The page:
The Post Harvest Bounty—By Angela Thompson Smith

The Post Harvest Bounty—By Angela Thompson Smith

The Beauty of Sonoma


The Vineyards sit between fields of parallel grape vines extending out to the horizon! If you stand at one end you can see for a couple of miles, all in a straight line. A month or so ago the vines were burgeoning with fat, juicy grapes: now they are empty except for large, flat leaves that are gradually changing from green, to red, to tan then falling to carpet the lanes between in a soft layer. The vineyard is now quiet. No clatter of voices or collecting bins or motors, just silence.

Move a hundred yards or so to the Winery and all is bustling again. This is the 2014 Post Harvest Party held on a sunny weekend and open to hundreds of wine aficionados of all ages. A large white tent has been erected between the two-barrel storage sheds because of showers the day before and occasionally the wind blows a cataract of rain water from the canvas onto unsuspecting patrons below.

Under the tent are food stalls, but not just any food stalls! This party caters to the rich and influential of Sonoma: small portions of perfectly-cooked rib-eye steak on skewers; tiny tortillas filled with shredded pork and duck sauce; the thinnest-crust pizza with ham and persimmon; little tarts filled with marmalade and local cherry preserves; a wonderful soup that contains magical ingredients; mushroom risotto; and drinks: cucumber-flavored water and lemonade tinged with lavender! And then, there are the wines!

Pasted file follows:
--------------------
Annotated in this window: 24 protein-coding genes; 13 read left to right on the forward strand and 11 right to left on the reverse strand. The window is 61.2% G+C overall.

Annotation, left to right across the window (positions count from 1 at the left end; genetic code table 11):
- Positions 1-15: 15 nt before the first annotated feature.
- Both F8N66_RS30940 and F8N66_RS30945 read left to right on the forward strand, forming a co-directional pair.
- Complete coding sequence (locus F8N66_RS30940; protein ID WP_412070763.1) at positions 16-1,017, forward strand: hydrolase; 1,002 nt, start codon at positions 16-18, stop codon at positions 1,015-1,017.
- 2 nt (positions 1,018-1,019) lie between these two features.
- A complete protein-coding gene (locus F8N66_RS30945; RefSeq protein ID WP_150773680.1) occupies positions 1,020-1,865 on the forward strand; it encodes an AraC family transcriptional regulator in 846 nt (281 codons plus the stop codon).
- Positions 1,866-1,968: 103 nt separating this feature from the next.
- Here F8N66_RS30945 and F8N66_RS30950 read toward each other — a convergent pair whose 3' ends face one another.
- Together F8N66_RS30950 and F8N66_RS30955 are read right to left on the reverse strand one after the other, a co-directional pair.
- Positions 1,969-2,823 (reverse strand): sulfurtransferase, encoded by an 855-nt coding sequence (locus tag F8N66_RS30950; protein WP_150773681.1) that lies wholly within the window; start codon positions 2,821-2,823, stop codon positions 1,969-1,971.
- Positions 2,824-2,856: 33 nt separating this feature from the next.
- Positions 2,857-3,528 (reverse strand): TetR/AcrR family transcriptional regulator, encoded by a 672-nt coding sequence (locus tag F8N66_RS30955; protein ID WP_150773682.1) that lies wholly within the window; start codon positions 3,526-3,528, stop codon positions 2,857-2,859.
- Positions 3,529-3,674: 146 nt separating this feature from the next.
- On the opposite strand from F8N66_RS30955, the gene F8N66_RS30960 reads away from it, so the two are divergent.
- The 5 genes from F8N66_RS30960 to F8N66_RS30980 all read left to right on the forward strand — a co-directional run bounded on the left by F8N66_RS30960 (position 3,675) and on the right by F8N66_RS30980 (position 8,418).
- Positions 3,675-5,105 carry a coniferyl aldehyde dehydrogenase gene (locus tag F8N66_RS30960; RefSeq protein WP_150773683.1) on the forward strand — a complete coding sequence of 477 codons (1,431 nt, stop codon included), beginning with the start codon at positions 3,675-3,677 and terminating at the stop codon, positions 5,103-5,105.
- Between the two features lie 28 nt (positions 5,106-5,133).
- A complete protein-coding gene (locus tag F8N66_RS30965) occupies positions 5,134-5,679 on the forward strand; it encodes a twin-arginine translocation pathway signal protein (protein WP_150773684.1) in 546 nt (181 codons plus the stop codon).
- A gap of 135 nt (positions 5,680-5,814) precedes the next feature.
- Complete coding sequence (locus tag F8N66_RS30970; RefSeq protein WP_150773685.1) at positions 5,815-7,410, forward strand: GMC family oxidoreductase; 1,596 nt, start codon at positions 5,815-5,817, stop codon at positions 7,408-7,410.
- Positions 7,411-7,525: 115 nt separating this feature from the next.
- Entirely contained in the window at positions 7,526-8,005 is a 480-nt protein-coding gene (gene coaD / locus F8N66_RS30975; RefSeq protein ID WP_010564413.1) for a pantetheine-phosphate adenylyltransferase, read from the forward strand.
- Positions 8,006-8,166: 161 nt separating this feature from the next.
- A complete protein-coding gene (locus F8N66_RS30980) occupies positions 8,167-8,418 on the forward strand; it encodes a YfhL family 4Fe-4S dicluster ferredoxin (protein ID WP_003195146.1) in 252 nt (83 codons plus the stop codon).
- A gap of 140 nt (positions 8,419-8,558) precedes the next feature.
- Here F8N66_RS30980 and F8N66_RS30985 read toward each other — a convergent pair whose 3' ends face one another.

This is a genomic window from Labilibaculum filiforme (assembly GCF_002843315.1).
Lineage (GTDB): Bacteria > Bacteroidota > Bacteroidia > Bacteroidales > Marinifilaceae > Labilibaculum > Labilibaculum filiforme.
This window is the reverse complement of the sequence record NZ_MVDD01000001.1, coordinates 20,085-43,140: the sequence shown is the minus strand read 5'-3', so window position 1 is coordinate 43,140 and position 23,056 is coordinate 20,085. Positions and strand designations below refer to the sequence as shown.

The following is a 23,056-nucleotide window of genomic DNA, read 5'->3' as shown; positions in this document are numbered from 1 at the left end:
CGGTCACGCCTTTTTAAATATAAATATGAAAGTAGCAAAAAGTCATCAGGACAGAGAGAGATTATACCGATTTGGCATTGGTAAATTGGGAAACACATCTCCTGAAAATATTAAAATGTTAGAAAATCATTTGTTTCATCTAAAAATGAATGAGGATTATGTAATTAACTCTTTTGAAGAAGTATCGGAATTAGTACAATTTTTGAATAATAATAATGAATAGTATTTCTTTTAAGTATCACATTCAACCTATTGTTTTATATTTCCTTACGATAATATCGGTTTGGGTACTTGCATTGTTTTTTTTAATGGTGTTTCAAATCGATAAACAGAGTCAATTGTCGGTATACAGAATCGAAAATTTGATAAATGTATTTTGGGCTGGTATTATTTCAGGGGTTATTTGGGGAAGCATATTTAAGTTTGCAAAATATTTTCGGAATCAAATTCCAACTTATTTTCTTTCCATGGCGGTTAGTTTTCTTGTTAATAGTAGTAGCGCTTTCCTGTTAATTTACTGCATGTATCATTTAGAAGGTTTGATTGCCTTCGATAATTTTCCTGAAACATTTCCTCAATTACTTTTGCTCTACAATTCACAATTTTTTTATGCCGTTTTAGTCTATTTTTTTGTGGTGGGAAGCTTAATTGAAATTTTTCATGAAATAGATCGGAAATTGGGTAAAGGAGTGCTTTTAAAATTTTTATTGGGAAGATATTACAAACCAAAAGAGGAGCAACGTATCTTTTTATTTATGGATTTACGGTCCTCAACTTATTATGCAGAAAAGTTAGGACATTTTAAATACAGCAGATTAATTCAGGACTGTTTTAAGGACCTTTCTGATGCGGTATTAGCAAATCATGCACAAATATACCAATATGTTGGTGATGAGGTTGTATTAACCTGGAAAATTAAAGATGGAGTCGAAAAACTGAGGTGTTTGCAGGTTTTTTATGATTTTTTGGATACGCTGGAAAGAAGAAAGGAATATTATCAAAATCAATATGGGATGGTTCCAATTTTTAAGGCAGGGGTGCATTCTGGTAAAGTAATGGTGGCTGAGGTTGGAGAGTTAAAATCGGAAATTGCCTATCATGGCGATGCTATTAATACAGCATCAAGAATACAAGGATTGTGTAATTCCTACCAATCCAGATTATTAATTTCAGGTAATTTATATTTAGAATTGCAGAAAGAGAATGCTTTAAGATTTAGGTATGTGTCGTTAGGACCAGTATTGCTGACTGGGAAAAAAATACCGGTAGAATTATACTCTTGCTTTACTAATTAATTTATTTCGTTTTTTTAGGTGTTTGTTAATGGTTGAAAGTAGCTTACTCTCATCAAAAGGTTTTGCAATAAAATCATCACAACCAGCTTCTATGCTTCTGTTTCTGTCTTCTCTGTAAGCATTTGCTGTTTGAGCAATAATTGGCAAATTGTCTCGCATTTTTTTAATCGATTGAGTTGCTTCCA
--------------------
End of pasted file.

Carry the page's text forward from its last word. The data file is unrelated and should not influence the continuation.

The whole point of the weekend is for patrons to taste this year’s bounty before the casks are sealed and put in storage. The shed has barrels stacked up to the ceiling from previous year’s harvests. On the ground below are several opened casks from 2014 with wines named Late Harvest Chardonnay, Syrah, and American Oak Chardonnay. In front of each cask stands a Roche employee standing over a barrel, siphoning up wine into glasses with a device called a Wine Thief. It gives just the right amount for a taste of the wine. Red wine splashes down on the top of the tilted casks, looking like blood from a grisly murder. Patrons gather round and sample the wines saying things like “I hear that 2010 was a good year” and “Last year’s Pinot had an earthier taste!”

This event isn’t just to sample the new wines but to promote “wine futures.” I had never heard of wine futures before. Basically, if a patron likes a certain wine they can prepay by the bottle or by the case, but they have to wait a year or two before the wines have matured. The wines at this winery range from $21 a bottle up to $27 (some wines from the Napa valley retail at $50-$100 a bottle.) A case of the 2014 wines can be purchased for between $260 and $330. I don’t drink, so I am instructed by my colleague to just say “No thanks” when the wine future’s representatives come by.

Despite the large amount of alcohol imbibed, everything and everyone is civil and the smiles get broader the more wine is drunk! Gradually, the patrons drift off to their cars and drive off – not a police car in sight – after all this is Sonoma and it is expected that everyone will be a little “tiddly” from the Post Harvest Party.


Editor’s Note:  Angela brings Sonoma to life in this wonderful journey through its Vineyards and Post Harvest Party.  You can almost taste the wine!

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